Baking is science and I don't like formulas, but cooking is art and anything goes...and the simpler the better. It's all about less time at the stove and more time at the table. With a forty year passion for food I'm excited to share what I do in the kitchen nearly every day.

Tuesday, December 27, 2011

Shrimp Cakes

Looking for that special appetizer for the holidays, think shrimp, here’s a bit of Cuisinart magic.  To the Cuisinart add a chopped garlic clove, fresh minced ginger, two chopped scallions, some chopped cilantro, a few slices of minced jalapeno, a squeeze of lime, then some hot sauce, kosher salt, and pepper to taste…pulse until pasty.  (If you're lacking some of the fresh ingredients you could improvise with some Asian condiments, hoisin, black bean paste, curry, or fish sauce.)  Then add an egg and a pound of shelled raw shrimp, I like the IQF easy peel variety.  Pulse until the shrimp is coarsely chopped, not mushy.  Pour out into a large bowl, mix with two cups of panko bread crumbs, form into small patties, and fry up with a small amount of oil in a large pan.  I served them with a cilantro lime sauce that I made intin the cuisinart like I would a pesto using cilantro leaves, oil, salt, hot sauce, and lime juice.  Cheers!

Wednesday, December 21, 2011

Turkey Soup

Don’t throw out that turkey carcass!  The post holiday dinner turkey coma is a tough one to overcome but what I like to do is break the carcass into pieces and seal them in a zip lock bag with whatever other bones are leftover and throw them in the freezer.  I was so excited to rediscover my Thanksgiving turkey carcass last weekend, perfect for a winter Sunday soup.  In a large pot I coarsely chopped and sautéed a large onion, half a dozen carrots and celery stalks along with some coarsely ground black pepper.  Once the vegetables began to brown I placed my assorted turkey components in the pot and filled with enough cold water to submerge all. After bringing to a boil I lowered the heat to a slow boil and let reduce for two hours.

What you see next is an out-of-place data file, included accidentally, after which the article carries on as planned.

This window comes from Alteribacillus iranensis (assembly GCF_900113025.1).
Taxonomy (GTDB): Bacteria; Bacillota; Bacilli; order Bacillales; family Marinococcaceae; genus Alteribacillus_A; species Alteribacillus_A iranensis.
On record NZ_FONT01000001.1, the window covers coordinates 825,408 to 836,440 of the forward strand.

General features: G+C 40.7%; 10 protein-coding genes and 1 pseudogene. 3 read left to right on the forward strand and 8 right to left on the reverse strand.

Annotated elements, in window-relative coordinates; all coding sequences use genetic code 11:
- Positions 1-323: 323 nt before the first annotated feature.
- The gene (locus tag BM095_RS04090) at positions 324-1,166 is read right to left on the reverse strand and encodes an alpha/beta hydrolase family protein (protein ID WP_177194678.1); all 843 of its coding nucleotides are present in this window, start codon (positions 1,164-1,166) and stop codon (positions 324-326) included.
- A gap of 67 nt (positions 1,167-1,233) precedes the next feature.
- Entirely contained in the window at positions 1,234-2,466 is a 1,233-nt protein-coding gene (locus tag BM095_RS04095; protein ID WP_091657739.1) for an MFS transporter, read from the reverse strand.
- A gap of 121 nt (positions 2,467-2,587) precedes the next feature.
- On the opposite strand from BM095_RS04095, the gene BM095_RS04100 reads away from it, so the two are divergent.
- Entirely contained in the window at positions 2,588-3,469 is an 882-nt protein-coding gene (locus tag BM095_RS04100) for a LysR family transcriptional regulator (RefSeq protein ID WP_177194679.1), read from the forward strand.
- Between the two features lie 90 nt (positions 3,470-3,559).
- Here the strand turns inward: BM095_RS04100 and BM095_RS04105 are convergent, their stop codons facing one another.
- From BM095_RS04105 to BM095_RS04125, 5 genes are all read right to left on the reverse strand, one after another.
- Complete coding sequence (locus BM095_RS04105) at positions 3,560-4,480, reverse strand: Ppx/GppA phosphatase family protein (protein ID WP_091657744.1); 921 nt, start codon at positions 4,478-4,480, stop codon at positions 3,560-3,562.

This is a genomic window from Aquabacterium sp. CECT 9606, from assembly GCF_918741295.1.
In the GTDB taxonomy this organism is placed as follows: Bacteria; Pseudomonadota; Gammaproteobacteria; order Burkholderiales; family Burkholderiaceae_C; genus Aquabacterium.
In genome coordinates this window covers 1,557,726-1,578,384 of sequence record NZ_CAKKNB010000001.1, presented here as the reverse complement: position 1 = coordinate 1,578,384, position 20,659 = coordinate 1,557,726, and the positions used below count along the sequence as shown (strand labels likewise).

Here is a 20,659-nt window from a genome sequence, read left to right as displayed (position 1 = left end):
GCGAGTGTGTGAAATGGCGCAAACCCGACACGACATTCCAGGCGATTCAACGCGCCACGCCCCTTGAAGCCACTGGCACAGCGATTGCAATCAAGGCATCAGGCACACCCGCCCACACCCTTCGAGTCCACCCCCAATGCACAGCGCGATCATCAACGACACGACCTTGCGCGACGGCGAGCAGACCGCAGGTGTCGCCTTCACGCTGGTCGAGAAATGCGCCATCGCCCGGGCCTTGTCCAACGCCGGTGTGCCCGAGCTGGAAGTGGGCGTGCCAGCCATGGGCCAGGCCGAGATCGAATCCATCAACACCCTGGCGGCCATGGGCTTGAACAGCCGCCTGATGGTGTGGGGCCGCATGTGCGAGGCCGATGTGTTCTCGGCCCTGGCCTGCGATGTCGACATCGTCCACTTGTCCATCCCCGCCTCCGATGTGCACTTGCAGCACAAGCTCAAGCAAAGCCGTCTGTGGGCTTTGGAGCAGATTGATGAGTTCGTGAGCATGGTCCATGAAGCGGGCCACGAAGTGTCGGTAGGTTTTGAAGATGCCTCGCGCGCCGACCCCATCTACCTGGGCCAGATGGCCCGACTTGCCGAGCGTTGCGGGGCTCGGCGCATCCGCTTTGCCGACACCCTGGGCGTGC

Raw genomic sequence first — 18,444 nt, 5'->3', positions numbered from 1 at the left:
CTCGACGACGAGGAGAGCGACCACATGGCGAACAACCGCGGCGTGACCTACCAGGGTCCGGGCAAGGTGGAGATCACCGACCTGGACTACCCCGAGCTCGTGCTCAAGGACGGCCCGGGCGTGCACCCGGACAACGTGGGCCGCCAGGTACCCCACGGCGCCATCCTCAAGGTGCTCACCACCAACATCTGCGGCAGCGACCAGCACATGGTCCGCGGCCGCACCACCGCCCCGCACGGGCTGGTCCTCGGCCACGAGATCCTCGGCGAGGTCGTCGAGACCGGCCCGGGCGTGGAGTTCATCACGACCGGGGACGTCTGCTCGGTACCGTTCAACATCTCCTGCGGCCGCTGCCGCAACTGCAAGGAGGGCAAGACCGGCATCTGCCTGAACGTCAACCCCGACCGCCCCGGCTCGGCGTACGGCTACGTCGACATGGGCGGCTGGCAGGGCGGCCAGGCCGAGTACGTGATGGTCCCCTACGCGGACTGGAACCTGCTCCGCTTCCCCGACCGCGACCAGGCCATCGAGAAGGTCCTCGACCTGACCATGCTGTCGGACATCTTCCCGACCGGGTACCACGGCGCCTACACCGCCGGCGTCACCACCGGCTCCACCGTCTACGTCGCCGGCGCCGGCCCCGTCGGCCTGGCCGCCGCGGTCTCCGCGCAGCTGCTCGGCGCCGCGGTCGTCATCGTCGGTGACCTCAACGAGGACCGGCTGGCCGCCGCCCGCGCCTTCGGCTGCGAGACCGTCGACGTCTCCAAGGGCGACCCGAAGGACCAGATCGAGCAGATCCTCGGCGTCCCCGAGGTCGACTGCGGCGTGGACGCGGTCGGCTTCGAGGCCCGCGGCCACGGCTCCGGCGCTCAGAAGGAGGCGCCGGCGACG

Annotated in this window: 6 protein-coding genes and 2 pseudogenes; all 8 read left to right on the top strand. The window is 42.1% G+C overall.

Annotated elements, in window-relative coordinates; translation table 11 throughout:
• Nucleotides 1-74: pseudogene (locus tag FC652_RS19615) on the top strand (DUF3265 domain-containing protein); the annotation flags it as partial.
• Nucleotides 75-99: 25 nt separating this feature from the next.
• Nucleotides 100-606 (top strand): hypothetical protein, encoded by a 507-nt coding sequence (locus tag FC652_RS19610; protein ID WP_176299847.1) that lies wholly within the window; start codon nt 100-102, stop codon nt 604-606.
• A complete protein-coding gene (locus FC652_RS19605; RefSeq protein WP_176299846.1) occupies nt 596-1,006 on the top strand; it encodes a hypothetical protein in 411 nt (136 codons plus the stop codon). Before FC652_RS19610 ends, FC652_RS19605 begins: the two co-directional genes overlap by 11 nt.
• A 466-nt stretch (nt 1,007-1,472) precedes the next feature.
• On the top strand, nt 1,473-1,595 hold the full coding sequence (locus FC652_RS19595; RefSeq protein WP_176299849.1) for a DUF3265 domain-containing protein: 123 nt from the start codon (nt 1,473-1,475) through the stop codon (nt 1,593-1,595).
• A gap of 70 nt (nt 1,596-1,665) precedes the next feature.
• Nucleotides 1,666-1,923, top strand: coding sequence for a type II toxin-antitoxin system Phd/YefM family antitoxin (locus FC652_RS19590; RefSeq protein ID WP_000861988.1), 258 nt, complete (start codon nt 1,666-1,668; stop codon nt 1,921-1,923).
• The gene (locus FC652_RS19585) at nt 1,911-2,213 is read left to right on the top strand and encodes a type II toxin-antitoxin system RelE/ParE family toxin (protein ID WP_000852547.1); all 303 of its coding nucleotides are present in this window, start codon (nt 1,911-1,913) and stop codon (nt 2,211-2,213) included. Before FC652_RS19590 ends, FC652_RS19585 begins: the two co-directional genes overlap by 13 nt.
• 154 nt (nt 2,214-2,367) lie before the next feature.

At this point I removed the bones with a pair of tongs and added some additional chicken stock concentrate to taste, I prefer Better Than Bullion.  A jar of stock paste only costs a bit more than a box of liquid stock, yields four times the amount, and will last in the fridge for months and months.  A much better way to go and you are always sure to have stock on hand.  Anyway, once cooled I pulled whatever meat I could find from my carcass and added it to my simmering soup along with a bag of arugula, a couple of cans of white navy beans, and some leftover chicken meatballs.  But just about anything goes, rice, noodles, spinach, cabbage, or some cooked sausage…and the smell of your house will make that Sunday afternoon on the couch reading or watching football that much better.  Happy Holidays!

Tuesday, December 20, 2011

Sausage Appetizer